My last road trip down to Fenway Park in Boston included a stop at a friend's to crash in their guest house. This is actually a friend of my wife's who is an ex-Harvard professor. He told us the most popular course at Harvard is called Justice. When he talks to a Harvard student about the course, he always asks them, "so what is Justice?" He usually doesn't get an answer, at least not one that is to his liking. I was curious as to what he would accept as a good answer and the subject of the statue of Lady Justice came up. I took this picture a couple of days ago at the Shelburne Museum in Shelburne, Vermont. Many different versions of it exists.

Lady Justice (the Roman goddess of justice) is blindfolded because justice is supposed to be blind or at least objective. Regardless of your situation, your race, class, gender, religion, etc. ... justice is supposed to be accessible to you. You don't have to look far to figure out this is the ideal and not necessarily practiced. If O.J. Simpson were a poor man, he'd probably be in jail now. If Rubin "Hurricane" Carter were a rich man or a white man, we probably would not have spent a good part of his life incarcerated. Justice being blind is the ideal we want to achieve and we fail short often.

The scales in her left hand is for the balance between the plaintiff and the defendant.  The Egyptian goddesses Maat and Isis were depicted carrying scales as well thought to represent truth and fairness. 

In her right hand is a double edged sword which give her the power to administer punishment or exoneration. Without the sword, the rest is meaningless. A good example of justice without a sword is the Wold Court which has little jurisdiction to enforce their rulings. 

Sunday, November 3, 2013

The Residents of Pious Mountain

One of the most interesting things I ever did in Grad school was a reception study of Kurt Vonnegut's Slaughterhouse Five. A reception study is a research paper in which you research how a work was received by critics and popular culture upon its first publication. This has always been one of my favorite books so I found the exercise fascinating. Other people in the class were doing equally interesting projects on controversial works, one did Lolita and another The Tropic of Cancer. We all found some really odd articles about our given work of literature, some strange, comical or even disturbing. The one that always stuck out with me was an article I found where the critic accused Vonnegut of anti-Semitism, not for anything he said, but for what he didn't say. This critic suggested that any novel about World War II that didn't mention The Holocaust was anti-Semitic. I found this preposterous and still do. Slaughterhouse Five is Vonnegut's most personal work and is a farcical representation of his own experience during the air bombing of Dresden. He didn't mention The Holocaust because he didn't experience it. He was a prisoner of war for most of the War.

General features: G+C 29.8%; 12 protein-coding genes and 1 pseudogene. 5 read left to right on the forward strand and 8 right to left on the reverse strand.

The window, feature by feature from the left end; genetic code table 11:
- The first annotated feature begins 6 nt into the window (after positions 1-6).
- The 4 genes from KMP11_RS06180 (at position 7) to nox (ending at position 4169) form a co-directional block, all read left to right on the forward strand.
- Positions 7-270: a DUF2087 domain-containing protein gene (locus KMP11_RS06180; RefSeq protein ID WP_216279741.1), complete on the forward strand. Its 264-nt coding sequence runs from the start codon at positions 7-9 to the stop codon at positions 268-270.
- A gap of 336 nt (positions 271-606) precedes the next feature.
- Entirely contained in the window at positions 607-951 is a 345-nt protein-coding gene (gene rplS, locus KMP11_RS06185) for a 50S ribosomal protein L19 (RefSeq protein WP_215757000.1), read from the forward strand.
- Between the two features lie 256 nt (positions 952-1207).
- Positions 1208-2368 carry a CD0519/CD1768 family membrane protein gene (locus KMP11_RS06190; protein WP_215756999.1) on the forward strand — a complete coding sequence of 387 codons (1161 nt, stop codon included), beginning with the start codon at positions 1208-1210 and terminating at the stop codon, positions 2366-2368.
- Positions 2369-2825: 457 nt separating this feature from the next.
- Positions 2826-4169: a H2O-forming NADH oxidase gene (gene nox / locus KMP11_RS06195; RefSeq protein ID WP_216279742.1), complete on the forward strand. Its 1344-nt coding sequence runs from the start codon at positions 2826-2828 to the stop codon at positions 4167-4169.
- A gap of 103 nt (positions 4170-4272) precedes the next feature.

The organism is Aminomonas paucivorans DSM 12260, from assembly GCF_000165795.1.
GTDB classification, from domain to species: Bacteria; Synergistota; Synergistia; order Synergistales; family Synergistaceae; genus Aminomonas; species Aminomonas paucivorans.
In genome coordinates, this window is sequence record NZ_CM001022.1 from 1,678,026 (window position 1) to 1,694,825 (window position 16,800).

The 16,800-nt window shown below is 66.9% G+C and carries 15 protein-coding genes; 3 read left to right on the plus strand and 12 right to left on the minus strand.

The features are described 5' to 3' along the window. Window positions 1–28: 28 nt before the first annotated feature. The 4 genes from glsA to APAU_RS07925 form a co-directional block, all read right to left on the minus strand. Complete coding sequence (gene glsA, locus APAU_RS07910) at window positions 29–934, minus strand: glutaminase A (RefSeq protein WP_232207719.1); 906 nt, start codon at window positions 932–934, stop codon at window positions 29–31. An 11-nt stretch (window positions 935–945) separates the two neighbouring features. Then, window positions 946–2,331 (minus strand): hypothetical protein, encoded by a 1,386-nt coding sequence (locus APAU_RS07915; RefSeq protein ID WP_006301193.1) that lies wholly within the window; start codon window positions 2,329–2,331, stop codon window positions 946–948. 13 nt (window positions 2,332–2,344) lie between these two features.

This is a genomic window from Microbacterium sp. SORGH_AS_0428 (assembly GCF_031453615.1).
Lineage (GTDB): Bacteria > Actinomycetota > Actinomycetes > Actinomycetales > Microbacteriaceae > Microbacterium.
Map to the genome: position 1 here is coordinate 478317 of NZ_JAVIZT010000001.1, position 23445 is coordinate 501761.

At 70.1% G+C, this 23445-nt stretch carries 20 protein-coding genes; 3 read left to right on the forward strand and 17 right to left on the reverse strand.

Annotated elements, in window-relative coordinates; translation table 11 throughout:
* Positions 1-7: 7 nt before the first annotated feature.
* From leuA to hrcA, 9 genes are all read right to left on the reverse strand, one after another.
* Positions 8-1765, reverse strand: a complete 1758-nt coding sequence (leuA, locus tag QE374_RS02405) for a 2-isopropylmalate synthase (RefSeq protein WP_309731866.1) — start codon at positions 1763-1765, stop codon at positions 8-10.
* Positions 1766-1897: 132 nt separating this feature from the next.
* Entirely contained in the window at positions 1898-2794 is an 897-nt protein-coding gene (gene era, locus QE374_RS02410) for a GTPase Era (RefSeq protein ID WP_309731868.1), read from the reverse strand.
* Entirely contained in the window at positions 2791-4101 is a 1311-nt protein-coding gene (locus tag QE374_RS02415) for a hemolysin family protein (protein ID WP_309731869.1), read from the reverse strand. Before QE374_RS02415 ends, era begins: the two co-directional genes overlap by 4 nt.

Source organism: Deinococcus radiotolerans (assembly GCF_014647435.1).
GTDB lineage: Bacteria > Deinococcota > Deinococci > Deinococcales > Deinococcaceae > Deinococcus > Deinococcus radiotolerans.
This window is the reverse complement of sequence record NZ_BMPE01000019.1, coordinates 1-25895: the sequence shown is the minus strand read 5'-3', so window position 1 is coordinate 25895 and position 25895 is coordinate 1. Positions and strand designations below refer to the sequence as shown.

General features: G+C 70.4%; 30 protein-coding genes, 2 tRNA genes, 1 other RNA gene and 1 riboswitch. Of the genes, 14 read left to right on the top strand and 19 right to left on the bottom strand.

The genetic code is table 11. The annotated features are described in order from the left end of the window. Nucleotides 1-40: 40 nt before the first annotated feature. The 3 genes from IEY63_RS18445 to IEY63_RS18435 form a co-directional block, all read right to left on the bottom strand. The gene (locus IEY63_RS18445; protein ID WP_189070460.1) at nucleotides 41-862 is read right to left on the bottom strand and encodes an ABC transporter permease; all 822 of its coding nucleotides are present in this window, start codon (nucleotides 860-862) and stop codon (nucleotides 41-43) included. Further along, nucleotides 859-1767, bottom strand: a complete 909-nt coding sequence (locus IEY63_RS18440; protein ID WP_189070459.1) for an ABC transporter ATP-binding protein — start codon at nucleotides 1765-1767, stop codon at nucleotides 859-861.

This critic was a resident of Pious Mountain. The residents of Pious Mountain never miss an opportunity to fill the world with their deafening cries of superiority. They have to bring you down, to bring themselves up. This may be the oldest example that I have ever seen. Nowadays, they are everywhere. They can be seen all over the Internet, calling everyone names, "racist," "classist," "ageist" or "misogynist." The Residents of Pious Mountain shut down dialogue with every stroke of their Enter key, accomplishing nothing other than augmenting their own sense of smugness and self-entitlement.

They aren't always on the Internet. A few years ago, I arrived at work with a copy of Huckleberry Finn which I read on the bus. This is a great American classic, that everyone should read, full of political humor, sarcasm and biting commentary on 19th century America. But on that day, a coworker of mine picked up my Twain and said (paraphrasing), "you shouldn't be reading this book, it is a racist book." I believe I responded by saying, "What does that mean? Books can't be racists, people are racist." He had surprised me, so I probably wasn't that coherent. He then opened the book, leafed through it and then pointed at a page, "there it is, the N word." I tried to convince him of the book's greatness, of its importance in the canon, that you cannot judge a book by picking and choosing individual words and quoting them out of context. As you would expect, he never came down from Pious Mountain and I sat down there in the valley of my shame being put in the position of explaining myself.

I have had similar experiences with Walt Whitman's Leaves of Grass. An acquaintance called it "pornography." After these two experiences, I learned to tuck my book into my backpack before entering the workplace. When it comes to Henry Miller's Tropic of Cancer, get yourself a good old fashioned book cover and don't leave the house without it.

The residents of Pious Mountain are usually well-meaning, well-educated and possessors of much guilt. It is understandable why surface judgements are easy, especially of anything that challenges your beliefs or makes you look at the world in a new way. It is a lot easier to point a finger and judge than grasp a new idea. That new idea might make you feel bad, in a society of participation trophies and self-esteem junkies, judging others for not being as pious as you is mere food for the ego. The Internet has brought this to epidemic levels. The easiest targets are celebrities and politicians. Michael Richards has a moment of weakness while doing a stand-up and every pious jerk on the net is calling him a "racist."